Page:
Whose job would you want to have? Would it be President Barack Obama's or Governor Chris Christie's in the great state of New Jersey? Would it be President Obama's, whose budget woes are getting graver, or would it be Governor Christie's, whose budget is at least looking to be survivable?
Now Obama is facing the choice in his budgetary decisions. Does he raise taxes only on families making $1 million a year? Or does he, as he has heretofore promised, raise taxes on families making $250,000?
Governor Christie has had an easier choice. He has promised a 10 percent cut on every New Jerseyan's income. He has stopped the bleeding in New Jersey. He has cut 375 government programs. He has capped property taxes. He has confronted public employees with reasonable cuts in their bloated health care and pension benefits.
It's all part of what he terms "the New Jersey comeback." New Jersey's state budget was a kind of Ponzi scheme when he came to office, and time was running out. Now he has the budget back on track, and it's time for a tax cut for everyone.
Interestingly, his Democratic opponents in the state legislature say the cut amounts to a pittance. It means a mere $275 for families earning $100,000. Their alternative is a tax increase, but only on millionaires. My guess is that a goodly number of New Jerseyans will see thorough this.
The Democrats began their binge by raising taxes on the very rich. Yet there was not enough money to pay for their munificence by taxing the very rich. So the Democrats worked their way down to the middle class, and the result was the economic basket case from which Christie is now freeing all New Jerseyans.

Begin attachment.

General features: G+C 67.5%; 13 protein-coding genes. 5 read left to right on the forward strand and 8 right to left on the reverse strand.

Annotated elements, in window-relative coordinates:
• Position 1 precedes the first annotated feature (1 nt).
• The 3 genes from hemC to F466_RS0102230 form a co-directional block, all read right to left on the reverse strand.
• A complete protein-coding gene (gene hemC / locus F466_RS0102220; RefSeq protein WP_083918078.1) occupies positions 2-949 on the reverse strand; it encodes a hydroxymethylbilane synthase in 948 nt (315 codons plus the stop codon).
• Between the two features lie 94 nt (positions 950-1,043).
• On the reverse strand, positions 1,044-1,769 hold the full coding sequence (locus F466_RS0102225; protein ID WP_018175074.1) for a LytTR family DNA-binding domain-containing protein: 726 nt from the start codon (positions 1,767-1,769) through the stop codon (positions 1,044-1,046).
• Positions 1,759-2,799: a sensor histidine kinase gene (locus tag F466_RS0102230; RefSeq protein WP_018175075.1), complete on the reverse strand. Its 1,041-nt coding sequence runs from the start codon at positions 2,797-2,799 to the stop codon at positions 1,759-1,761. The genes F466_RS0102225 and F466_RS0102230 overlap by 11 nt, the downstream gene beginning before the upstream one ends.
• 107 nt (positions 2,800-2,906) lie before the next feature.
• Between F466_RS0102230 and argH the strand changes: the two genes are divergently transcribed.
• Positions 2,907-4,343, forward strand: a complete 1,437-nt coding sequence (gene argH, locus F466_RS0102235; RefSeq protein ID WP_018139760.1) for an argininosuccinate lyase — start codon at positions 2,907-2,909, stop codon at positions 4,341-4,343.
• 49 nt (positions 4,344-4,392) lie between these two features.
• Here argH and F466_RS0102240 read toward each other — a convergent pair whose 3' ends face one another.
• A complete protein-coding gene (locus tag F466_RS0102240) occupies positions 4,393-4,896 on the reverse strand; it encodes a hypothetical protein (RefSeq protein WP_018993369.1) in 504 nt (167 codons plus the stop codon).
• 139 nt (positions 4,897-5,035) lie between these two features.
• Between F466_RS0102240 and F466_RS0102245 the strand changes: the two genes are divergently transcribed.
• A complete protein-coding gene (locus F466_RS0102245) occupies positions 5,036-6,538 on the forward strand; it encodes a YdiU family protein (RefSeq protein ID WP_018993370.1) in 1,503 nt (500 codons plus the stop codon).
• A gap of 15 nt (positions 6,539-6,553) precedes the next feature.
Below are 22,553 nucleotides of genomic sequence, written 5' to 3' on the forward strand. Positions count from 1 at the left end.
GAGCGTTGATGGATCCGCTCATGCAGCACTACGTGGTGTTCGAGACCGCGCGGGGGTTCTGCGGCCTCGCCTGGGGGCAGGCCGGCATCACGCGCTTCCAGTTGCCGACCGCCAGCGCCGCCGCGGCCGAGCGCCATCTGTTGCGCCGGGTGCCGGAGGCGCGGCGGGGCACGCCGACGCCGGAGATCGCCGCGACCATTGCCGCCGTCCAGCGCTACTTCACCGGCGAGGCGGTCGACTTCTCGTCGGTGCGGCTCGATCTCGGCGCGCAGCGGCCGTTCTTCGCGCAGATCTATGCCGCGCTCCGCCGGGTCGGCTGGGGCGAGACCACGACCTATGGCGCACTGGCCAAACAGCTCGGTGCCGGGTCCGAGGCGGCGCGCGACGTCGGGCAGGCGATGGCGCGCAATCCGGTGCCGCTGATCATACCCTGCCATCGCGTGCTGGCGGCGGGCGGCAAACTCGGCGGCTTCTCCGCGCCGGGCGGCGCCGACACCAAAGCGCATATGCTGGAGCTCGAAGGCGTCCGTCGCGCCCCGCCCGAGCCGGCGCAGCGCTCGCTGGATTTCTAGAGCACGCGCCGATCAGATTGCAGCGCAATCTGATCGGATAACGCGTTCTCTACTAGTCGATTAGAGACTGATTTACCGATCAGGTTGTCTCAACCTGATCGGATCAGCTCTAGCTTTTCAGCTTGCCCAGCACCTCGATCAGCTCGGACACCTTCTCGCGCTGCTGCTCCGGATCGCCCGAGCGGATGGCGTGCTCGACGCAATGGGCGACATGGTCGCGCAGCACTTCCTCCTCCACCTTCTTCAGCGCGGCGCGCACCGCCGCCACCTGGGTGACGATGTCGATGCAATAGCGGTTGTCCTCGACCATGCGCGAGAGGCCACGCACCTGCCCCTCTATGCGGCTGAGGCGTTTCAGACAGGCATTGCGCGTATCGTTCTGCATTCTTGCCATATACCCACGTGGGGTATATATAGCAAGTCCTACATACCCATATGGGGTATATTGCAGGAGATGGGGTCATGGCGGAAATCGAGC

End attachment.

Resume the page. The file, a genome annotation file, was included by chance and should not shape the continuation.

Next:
Obama has to make his decision by early next month, when he decides on his budget: Raise taxes on everyone making over $250,000 a year or only on millionaires? Of course, in 2010, he took a dreadful drubbing at the polls on taxes, and it could happen again. Some Democrats have agreed with the Republicans. They say people making $200,000 to $250,000 are not making that much money, particularly if you live in a place like New York.
Democratic Senator Charles Schumer has seen the light. He has said of people with such incomes, "They are not rich, and in large parts of the country, that kind of income does not get you a big home or lots of vacation or anything else that's associated with wealth in America." And he went on, "They are firmly in the middle class. Same with small-business owners in that class."
What will our president do? I say he will include families making $250,000 in his tax cuts. Moreover, if reelected, he will increase taxes on the middle class. Obama is a redistributionist. He believes more ardently in redistributing wealth than in creating it. Follow the course of Obama's earlier redistributionist, Franklin Roosevelt, and you will know the direction in which Obama is going.
In the current issue of The American Spectator, Burton W. Folsom Jr. and Anita Folsom write that FDR "lamented" in the late 1940s that "too many people are earning money and not contributing to the government." Thus, he and his New Dealers got to work raising taxes. From "1940 to 1942, the number of Americans paying income taxes jumped almost ten fold, from 4 million to 39 million. Furthermore, the starting tax rate skyrocketed from 4 percent to almost 24 percent." No wonder FDR is one of Obama's heroes.
Yet Obama is a reactionary. He believes in the past, a past of vast government control of the economy, redistribution and slow growth. Christie and Congressman Paul Ryan of Wisconsin believe in growth. The future is theirs.
R. Emmett Tyrrell Jr. is founder and editor in chief of The American Spectator and an adjunct scholar at the Hudson Institute. His most recent book is "After the Hangover: The Conservatives' Road to Recovery." To find out more about R. Emmett Tyrrell Jr. and read features by other Creators Syndicate writers and cartoonists, visit the Creators Syndicate Web page at www.creators.com.